It's an early Saturday blog, but I'm not off to donate platelets today...(next week, though!). Nay, it's the last pre-peak weekend at the Bean factory, and I've got an opening shift.
I want to talk about Christmas trees today. (waits for shouting to die down.) I know it's a little early, but because of the brief ceremony that happened in my fair city this week, it's on my mind.
Do you put up a tree? Where do you stand on the great live/artificial debate? (and as a sub-debate, if you do put up an artificial one, is it still green, or do you have a different, new-age color?)
We always used to have a live tree...part of the ritual was heading out about 10 days ahead of Christmas and hunting around for one. Alas, over time all of our preferred spots seemed to have gone out of business. Finally, my first year at the store, I simply didn't have any time to follow the routine, and Mrs. TriSec bought a little four-footer of falsehood, and we've been using that ever since.
But what about your big-city tree? The tree at Rockefeller Center is legendary, and I believe the National Christmas Tree is a planted and living tree near the White House, yes?
Which at last brings me to Boston. Not quite 94 years ago now, this happened.
That's not Boston; the place is a few hundred miles northeast of here. That's Halifax, Nova Scotia underneath that cloud of doom. In 1917, much of the war material needed in Europe passed through the port, and one day a fully-loaded ammunition ship collided with an empty cargo vessel...unfortunately right in the heart of the harbor at a spot called 'the narrows'. A fire started, and not long afterwards the ammunition ship blew up. Halifax was devastated in what has been called the 'largest man-made explosion before the nuclear age'.
I've been there a number of times...modern Halifax is an astonishingly beautiful city. Clean, vibrant, historic, and all of it overlooking that spectacular harbor. I consider it my 'second city', and my favorite out of all the places I've visited.
In any case...with the disaster coming so soon before the holiday during a time of war, the response was predictable. Supplies, doctors, and every manner of help poured into Halifax from all across Canada and the United States.
My city's response was among the strongest of all, as noted in the article:
American support was strong, particularly from Massachusetts, with support trains bringing doctors, nurses, orderlies and much needed supplies to the effort. A relief train left from Boston, 1,100 kilometres (700 mi) away, at 10:00 PM on the day of the explosion. Relentlessly chugging through wintry terrain, it was delayed by heavy snowfall but reached Halifax a day plus a few hours later, at 3:00 AM on December 8, unloading much needed food, water, medical supplies, and some aid workers to relieve the Nova Scotia medical staff, many of whom had worked without rest since the morning of the explosion.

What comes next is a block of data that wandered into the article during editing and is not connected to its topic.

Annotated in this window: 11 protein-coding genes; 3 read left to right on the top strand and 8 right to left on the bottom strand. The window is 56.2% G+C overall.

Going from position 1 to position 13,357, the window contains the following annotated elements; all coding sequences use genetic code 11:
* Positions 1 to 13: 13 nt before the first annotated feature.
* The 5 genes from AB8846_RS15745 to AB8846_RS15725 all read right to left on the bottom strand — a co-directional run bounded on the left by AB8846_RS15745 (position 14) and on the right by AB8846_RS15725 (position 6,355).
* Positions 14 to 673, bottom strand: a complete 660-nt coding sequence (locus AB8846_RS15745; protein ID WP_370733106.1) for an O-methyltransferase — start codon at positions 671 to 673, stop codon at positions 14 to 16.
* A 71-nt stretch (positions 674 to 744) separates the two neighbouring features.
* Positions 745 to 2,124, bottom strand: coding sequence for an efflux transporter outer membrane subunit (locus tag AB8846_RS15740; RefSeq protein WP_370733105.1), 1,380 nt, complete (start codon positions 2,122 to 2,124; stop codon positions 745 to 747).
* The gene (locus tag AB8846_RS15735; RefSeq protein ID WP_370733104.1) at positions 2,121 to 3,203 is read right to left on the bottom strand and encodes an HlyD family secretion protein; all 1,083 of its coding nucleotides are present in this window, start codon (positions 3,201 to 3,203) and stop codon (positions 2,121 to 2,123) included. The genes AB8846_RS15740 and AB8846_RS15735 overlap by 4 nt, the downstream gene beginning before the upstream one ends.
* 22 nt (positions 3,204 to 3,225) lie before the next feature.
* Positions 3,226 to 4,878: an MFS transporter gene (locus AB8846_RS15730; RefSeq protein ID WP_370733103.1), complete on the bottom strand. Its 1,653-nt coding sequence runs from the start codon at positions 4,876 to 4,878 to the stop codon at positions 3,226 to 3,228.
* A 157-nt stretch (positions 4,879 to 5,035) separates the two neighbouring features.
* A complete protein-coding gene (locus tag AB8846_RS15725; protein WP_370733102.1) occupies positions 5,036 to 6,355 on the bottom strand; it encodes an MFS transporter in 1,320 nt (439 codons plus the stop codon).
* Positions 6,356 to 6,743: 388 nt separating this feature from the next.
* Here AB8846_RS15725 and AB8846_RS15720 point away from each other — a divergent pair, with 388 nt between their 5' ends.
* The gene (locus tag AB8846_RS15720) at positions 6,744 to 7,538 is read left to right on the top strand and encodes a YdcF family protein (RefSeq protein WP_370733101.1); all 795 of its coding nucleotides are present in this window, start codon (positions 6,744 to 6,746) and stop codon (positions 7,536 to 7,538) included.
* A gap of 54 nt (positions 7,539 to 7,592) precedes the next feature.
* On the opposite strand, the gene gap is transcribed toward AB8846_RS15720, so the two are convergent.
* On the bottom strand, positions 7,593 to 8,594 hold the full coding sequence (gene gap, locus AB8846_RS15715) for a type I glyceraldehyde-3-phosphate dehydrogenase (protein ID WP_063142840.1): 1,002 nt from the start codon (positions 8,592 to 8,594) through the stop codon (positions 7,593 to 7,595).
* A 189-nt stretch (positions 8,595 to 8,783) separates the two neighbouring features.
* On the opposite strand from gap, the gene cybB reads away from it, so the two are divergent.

Which at long last brings me to my point. Yesterday, with police escort and all, a tree arrived from Nova Scotia to take up a place of honor on Boston Common.
It's fairly significant this year...as it's the 40th anniversary of the tradition.
In 1918, Halifax sent a Christmas tree to the City of Boston in thanks and remembrance for the help that the Boston Red Cross and the Massachusetts Public Safety Committee provided immediately after the disaster. That gift was revived in 1971 by the Lunenburg County Christmas Tree Producers Association, who began an annual donation of a large tree to promote Christmas tree exports as well as acknowledge the Boston support after the explosion. The gift was later taken over by the Nova Scotia Government to continue the goodwill gesture as well as to promote trade and tourism. The tree is Boston's official Christmas tree and is lit on Boston Common throughout the holiday season. Knowing its symbolic importance to both cities, the Nova Scotia Department of Natural Resources has specific guidelines for selecting the tree. It must be an attractive balsam fir, white spruce or red spruce, 12 to 16 metres (40 to 50 ft) tall, healthy with good colour, medium to heavy density, uniform and symmetrical and easy to access.
For the Christmas tree extension specialist the "tree can be elusive, the demands excessive, and the job requires remembering the locations of the best specimens in the province and persuading the people who own them to give them up for a pittance." Most donors are "honoured to give up their trees... [and] most will gladly watch their towering trees fall" since everyone knows the reason it is being sent to Boston. The trees don't often come from tree farms, but from open land where they can grow tall and full. It is so important to the people of Nova Scotia that "people have cried over it, argued about it, even penned song lyrics in its honor."
Sometimes it's difficult to grasp the magnitude of historic events. I'll leave you with one more thing to ponder about how massive the disaster was. When the Mont Blanc exploded, it was essentially vaporized. A bit of shredded metal from the ship was found two and a half miles from the site at the end of an extension of the harbor called the "Northwest Arm". A historic footnote perhaps, until you consider that it was the several thousand pound shaft of the ship's main anchor.
I know there are Christmas tree farms all over the northeast...and it's probably bad to look for a tree that had to be trucked hundreds of miles to get here...but when we did buy a live tree, I always insisted that ours came from Nova Scotia. How about you?